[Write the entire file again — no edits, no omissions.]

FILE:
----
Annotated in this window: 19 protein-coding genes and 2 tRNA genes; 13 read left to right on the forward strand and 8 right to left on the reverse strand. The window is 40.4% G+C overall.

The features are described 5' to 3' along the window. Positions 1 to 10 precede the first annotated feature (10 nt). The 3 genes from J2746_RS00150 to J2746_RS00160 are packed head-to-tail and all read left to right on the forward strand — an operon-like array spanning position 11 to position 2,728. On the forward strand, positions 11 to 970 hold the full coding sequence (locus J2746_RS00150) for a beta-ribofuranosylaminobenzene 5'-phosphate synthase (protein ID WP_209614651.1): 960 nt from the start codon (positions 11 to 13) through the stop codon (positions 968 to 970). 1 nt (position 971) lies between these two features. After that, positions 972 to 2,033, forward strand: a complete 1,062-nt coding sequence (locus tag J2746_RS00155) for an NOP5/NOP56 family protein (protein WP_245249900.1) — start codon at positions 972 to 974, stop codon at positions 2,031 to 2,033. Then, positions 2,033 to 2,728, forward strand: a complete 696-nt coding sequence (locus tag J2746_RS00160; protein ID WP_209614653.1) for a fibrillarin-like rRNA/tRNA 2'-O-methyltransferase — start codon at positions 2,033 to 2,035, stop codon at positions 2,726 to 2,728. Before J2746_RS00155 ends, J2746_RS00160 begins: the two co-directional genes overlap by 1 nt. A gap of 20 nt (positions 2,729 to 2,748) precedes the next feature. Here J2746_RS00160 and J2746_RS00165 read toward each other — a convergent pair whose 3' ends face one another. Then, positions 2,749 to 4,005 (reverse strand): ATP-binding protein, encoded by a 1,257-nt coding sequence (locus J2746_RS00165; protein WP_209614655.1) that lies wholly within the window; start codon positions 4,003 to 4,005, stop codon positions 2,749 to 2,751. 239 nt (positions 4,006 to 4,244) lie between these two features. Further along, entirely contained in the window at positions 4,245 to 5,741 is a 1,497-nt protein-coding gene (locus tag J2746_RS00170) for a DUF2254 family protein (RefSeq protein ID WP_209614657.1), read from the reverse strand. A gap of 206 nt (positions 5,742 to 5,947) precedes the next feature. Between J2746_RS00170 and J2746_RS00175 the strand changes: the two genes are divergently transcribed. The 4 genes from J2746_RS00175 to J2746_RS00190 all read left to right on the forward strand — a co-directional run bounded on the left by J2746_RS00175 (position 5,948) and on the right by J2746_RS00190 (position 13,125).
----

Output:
Annotated in this window: 19 protein-coding genes and 2 tRNA genes; 13 read left to right on the forward strand and 8 right to left on the reverse strand. The window is 40.4% G+C overall.

The features are described 5' to 3' along the window. Positions 1 to 10 precede the first annotated feature (10 nt). The 3 genes from J2746_RS00150 to J2746_RS00160 are packed head-to-tail and all read left to right on the forward strand — an operon-like array spanning position 11 to position 2,728. On the forward strand, positions 11 to 970 hold the full coding sequence (locus J2746_RS00150) for a beta-ribofuranosylaminobenzene 5'-phosphate synthase (protein ID WP_209614651.1): 960 nt from the start codon (positions 11 to 13) through the stop codon (positions 968 to 970). 1 nt (position 971) lies between these two features. After that, positions 972 to 2,033, forward strand: a complete 1,062-nt coding sequence (locus tag J2746_RS00155) for an NOP5/NOP56 family protein (protein WP_245249900.1) — start codon at positions 972 to 974, stop codon at positions 2,031 to 2,033. Then, positions 2,033 to 2,728, forward strand: a complete 696-nt coding sequence (locus tag J2746_RS00160; protein ID WP_209614653.1) for a fibrillarin-like rRNA/tRNA 2'-O-methyltransferase — start codon at positions 2,033 to 2,035, stop codon at positions 2,726 to 2,728. Before J2746_RS00155 ends, J2746_RS00160 begins: the two co-directional genes overlap by 1 nt. A gap of 20 nt (positions 2,729 to 2,748) precedes the next feature. Here J2746_RS00160 and J2746_RS00165 read toward each other — a convergent pair whose 3' ends face one another. Then, positions 2,749 to 4,005 (reverse strand): ATP-binding protein, encoded by a 1,257-nt coding sequence (locus J2746_RS00165; protein WP_209614655.1) that lies wholly within the window; start codon positions 4,003 to 4,005, stop codon positions 2,749 to 2,751. 239 nt (positions 4,006 to 4,244) lie between these two features. Further along, entirely contained in the window at positions 4,245 to 5,741 is a 1,497-nt protein-coding gene (locus tag J2746_RS00170) for a DUF2254 family protein (RefSeq protein ID WP_209614657.1), read from the reverse strand. A gap of 206 nt (positions 5,742 to 5,947) precedes the next feature. Between J2746_RS00170 and J2746_RS00175 the strand changes: the two genes are divergently transcribed. The 4 genes from J2746_RS00175 to J2746_RS00190 all read left to right on the forward strand — a co-directional run bounded on the left by J2746_RS00175 (position 5,948) and on the right by J2746_RS00190 (position 13,125).